What Does the Internet of Things Mean for Today’s Culture?

Image: adafruit

Today we are living the era of ‘permanent revolution’ thanks to the configuration of new media, entertainment and culture. Without a doubt, the technological developments that are setting up in record time are creating a new ecosystem, where leading Internet-connected devices is changing the way consumers’ access content.

Smartphones, tablets, e-readers, personal navigation devices, wireless products and gaming units are among the driving factors for creating new applications, products and services that can improve people’s daily lives.

Internet of Things

The rapid transition to new content experiences online through the latest generation of devices has been given by several factors, among which are, access to mobile broadband, increased investment in data centers and cloud computing, innovation in data-mining software, high use of social networking sites and intuitive interfaces on Smart TV’s, tablets and game consoles that have brought innovations to the audience.

Though global demand for Smart TV’s is scarce today, the demand is growing. It’s expected that over 45 percent of people will have a connected TV by 2014.  At the same time, the total market of connected devices could grow another 60 percent in the same period.

Devices that can access the Internet have gained wide acceptance among users. Connected devices — smartphones and tablets, but also cars and refrigerators — will grow more than fourfold in 2020. In addition, increased use of video will be assumed that the total Internet traffic quadruple in 2014, according to latest Cisco report.

Furthermore, the concept of “Internet of Things” is leading to connect other gadgets, machine-to-machine (M2M) and even appliances or vehicles.

For example, S-class Mercedes have nearly as many embedded computers as an Airbus A380 to make driving a more pleasant experience. Ford Sync, one of the most popular systems in its class, provides access to the climate control and entertainment functions with voice commands in the form of natural speech for car drivers. MyFord Mobile for iPhone is another mobile app offering from Ford Motors that link up cars via an embedded AT&T wireless module for remote communication.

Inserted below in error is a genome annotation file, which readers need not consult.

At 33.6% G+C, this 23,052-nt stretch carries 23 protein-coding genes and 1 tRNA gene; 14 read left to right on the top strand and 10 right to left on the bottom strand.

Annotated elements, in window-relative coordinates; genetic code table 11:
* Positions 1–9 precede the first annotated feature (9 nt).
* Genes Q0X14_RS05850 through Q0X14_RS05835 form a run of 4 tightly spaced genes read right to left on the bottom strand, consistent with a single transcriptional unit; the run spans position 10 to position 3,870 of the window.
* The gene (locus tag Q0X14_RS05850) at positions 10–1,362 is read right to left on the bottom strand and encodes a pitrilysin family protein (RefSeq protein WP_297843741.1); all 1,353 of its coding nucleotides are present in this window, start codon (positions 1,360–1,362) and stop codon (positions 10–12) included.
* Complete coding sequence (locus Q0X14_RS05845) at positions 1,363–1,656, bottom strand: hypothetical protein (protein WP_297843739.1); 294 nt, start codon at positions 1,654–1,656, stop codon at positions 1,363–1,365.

Then, there is Siri-Car integration. Apple’s voice control system will drive the next generation of cars in near future. General Motors is not far behind: the company is developing a series of apps that will transform the way we drive.

Future Connected Devices

A new startup, Evrythng, is exploring unique online profiles for products and other objects to make them part of the Web, so that every physical thing can be digitally connected.

“We’re looking to solve a problem that manufacturers didn’t think there was a solution to. How do I get closer to my customers when I don’t know who most of them are?” says Andy Hobsbawm, Evrythng’s co-founder and chief marketing officer.

Every product can be packaged using a unique identifying tag like simple QR codes or NFC. Evrythng will then scan or swipe the product using smartphones to instantly connect to Internet, creating personalized online services for customers.

Other services like AirBnB and the US private car sharing/rental company Relay Rides, are already taking advantage of connected devices. Relay Rides provides private cars rent to travelers on a journey-by-journey basis. The company is now using online network that allows same car to effectively share among different owners. This can lead to better planning, monitoring, parking, maintaining service history, seat positions as well as catering to individual needs.

“The web of things has been coming for a long time and people have been talking about products having a presence online,” notes Hobsbawm. “Now you’re entering a zone where the cost per unit of tagging a unit is becoming affordable for scale and where bandwidth is continuing to fall.”

New categories of connected devices seem to be continually added to the M2M device mix. According to Berg Insight, shipped consumer M2M devices with cellular connectivity grew to 7.1 million worldwide in 2011, up from 6.4 million in the previous year.

The report says, “This relatively new breed of connected devices – neither classified as handsets, PCs, tablets nor traditional M2M devices, includes E-readers and personal navigation devices. Handheld gaming consoles, personal tracking devices and wellness devices are promising categories as well.”

This will ensure consumers are always connected and, therefore, be more and more accessible to information, which will affect the ability to compare products and services to make decisions in a more thoughtful and to influence other consumers.

About Saroj Kar

Saroj is a Staff Writer at SiliconANGLE covering DevOps, social, mobile and gaming news. If you have a story idea or tip, send it to @SiliconAngle on Twitter.